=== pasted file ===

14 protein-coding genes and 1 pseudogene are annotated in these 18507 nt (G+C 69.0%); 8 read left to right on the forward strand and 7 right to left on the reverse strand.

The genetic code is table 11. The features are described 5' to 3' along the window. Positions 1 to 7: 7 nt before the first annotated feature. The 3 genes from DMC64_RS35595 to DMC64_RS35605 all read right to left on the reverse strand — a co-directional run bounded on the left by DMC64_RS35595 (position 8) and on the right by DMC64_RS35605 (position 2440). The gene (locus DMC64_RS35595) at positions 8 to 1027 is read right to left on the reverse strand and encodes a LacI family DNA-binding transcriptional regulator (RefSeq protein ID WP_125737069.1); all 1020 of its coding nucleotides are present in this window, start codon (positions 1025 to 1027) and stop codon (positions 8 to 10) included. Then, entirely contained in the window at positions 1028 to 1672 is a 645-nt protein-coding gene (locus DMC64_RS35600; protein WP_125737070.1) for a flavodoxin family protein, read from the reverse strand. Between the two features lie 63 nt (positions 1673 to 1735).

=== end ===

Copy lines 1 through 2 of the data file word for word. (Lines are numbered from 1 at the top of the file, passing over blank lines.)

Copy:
14 protein-coding genes and 1 pseudogene are annotated in these 18507 nt (G+C 69.0%); 8 read left to right on the forward strand and 7 right to left on the reverse strand.

The genetic code is table 11. The features are described 5' to 3' along the window. Positions 1 to 7: 7 nt before the first annotated feature. The 3 genes from DMC64_RS35595 to DMC64_RS35605 all read right to left on the reverse strand — a co-directional run bounded on the left by DMC64_RS35595 (position 8) and on the right by DMC64_RS35605 (position 2440). The gene (locus DMC64_RS35595) at positions 8 to 1027 is read right to left on the reverse strand and encodes a LacI family DNA-binding transcriptional regulator (RefSeq protein ID WP_125737069.1); all 1020 of its coding nucleotides are present in this window, start codon (positions 1025 to 1027) and stop codon (positions 8 to 10) included. Then, entirely contained in the window at positions 1028 to 1672 is a 645-nt protein-coding gene (locus DMC64_RS35600; protein WP_125737070.1) for a flavodoxin family protein, read from the reverse strand. Between the two features lie 63 nt (positions 1673 to 1735).